Vivek Radhakrishnan is not your regular furniture maker. The Indo-French entrepreneur holds an international degree in product design and his daily life is rooted in the arts through Kynkyny,
a gallery in Bangalore that he runs with wife Namrata Kini. He also launched India’s first professional cycling club in Bangalore and is a fitness buff himself, cycling 50 km everyday.
But with his latest project Kabuki, Radhakrishnan fuses art design and drama into one cohesive line of limited edition furniture that is at once beautiful, functional and unique.
“Kabuki means drama in Japanese, and we thought it was appropriate since we have fused two seemingly disparate worlds, contemporary art and modern furniture design. Each piece also tells a story,” he says, gesturing towards the carefully crafted cabinets, nesting tables and consoles displayed around the gallery. Each piece is quite unique and Radhakrishnan has limited production to just seven pieces.
Kabuki is a project that was several years in the pipeline and has only just come to fruition, says Radhakrishnan.
It involved several lengthy discussions with artists, many hours at the drawing board and workbench and the judicious use of technology and industrial processes that helped to create what he describes as ‘three dimensional canvases that can be touched felt, seen, used and experienced”.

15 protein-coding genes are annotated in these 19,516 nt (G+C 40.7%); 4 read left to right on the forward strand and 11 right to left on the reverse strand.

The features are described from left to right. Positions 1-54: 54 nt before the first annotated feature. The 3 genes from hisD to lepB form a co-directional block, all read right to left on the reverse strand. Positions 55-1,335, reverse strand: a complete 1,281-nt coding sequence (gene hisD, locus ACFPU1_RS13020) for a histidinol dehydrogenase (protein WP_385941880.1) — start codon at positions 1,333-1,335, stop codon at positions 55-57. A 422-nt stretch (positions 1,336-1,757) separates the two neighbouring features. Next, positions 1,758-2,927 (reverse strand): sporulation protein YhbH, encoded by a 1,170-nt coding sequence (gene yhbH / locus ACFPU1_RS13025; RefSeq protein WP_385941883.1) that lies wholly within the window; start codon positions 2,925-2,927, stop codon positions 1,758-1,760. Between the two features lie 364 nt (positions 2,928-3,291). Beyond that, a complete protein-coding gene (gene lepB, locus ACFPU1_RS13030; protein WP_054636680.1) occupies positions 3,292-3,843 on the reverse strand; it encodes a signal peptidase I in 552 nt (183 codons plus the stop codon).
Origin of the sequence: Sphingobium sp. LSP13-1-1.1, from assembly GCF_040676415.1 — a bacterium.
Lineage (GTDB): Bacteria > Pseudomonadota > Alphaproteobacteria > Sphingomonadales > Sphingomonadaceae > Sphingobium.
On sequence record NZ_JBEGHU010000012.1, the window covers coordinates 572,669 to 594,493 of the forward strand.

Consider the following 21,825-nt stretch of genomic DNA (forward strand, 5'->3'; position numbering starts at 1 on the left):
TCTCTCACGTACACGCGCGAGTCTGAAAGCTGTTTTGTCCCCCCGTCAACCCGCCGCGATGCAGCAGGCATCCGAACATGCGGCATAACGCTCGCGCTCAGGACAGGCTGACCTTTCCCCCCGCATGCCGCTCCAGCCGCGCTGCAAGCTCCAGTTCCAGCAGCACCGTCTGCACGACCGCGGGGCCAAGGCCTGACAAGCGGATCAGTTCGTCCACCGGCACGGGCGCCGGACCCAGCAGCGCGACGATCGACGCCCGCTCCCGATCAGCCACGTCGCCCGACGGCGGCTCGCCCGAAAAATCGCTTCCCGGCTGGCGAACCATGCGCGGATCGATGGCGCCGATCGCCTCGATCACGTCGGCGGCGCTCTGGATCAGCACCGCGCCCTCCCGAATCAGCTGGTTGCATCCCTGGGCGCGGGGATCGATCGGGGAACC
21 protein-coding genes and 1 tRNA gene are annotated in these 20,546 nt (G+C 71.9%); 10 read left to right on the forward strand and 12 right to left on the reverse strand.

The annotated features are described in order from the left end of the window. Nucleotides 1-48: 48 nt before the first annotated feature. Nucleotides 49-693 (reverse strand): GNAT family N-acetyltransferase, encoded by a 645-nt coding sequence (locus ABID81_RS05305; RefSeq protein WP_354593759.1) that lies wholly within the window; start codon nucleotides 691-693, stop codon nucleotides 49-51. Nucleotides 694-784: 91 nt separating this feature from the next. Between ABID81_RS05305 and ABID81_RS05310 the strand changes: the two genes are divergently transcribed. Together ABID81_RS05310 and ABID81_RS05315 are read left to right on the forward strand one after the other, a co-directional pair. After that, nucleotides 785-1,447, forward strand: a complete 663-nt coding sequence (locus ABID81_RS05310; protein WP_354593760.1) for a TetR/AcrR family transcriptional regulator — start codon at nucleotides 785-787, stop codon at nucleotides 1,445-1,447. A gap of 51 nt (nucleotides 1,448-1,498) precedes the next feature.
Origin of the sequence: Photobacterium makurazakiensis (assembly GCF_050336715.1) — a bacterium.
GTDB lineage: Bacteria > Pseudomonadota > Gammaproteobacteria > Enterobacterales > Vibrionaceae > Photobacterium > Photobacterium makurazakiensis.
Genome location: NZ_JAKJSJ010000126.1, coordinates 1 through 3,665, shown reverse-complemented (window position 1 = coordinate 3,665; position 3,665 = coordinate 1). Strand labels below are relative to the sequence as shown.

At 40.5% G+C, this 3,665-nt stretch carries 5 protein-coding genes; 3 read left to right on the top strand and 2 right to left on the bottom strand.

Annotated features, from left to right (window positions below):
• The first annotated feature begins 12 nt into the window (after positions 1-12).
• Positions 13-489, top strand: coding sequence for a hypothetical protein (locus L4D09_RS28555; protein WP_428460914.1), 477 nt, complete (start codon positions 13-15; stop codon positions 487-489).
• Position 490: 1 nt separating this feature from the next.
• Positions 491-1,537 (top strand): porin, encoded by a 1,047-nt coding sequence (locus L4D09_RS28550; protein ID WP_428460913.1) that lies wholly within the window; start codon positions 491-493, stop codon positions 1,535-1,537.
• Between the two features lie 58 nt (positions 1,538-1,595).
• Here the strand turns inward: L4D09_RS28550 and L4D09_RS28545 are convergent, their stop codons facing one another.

“I worked with four contemporary artists— C F John, Praveen Kumar, Nishant Dange and Yuvan Bothi Sathuvar. I spent hours studying their work closely. I then tried to figure out the best way to amalgamate form and function without sacrificing one for the other,” Radhakrishnan explains.
Cabinets and cupboards incorporate C F John’s birds and trees that come with fine brush detailing and subtle earthy tones.
Quiet and contemplative in form, Nishant Dange’s gorgeous female faces merge in graceful fragments on clusters of tables and deceptively simple cabinets. The effect is like that of a mesmerising optical illusion.
Statement pieces take on a whole new meaning with Praveen Kumar’s black on white and white on black dramatic
chests of drawers that highlight the strong clean lines of his architecturally inspired paintings.
Displaying stunning minimal design and
vibrant bursts of colour, Yuvan Bothi Satahur’s mixed media canvases embossed onto marble tops simply stand apart. The coloured marble panels are neatly converted into console tables and held in place by finely crafted ‘Naja legs’.
The legs, designed by French designer Stéphane Choquet and developed by Radhakrishnan, are finished with cast aluminum and make clever use of wood-working clamps that perfectly balance the curvy Louis XV style.
Despite all the attention paid to design and finish, Radhakrishnan emphasises that his furniture is still very practical.
“All the art is sealed in through the use of modern technology. Kids can eat off the tables, guest can put their feet up and relax. These are pieces that are made to be used and enjoyed by families. They do not belong in a museum,” he says.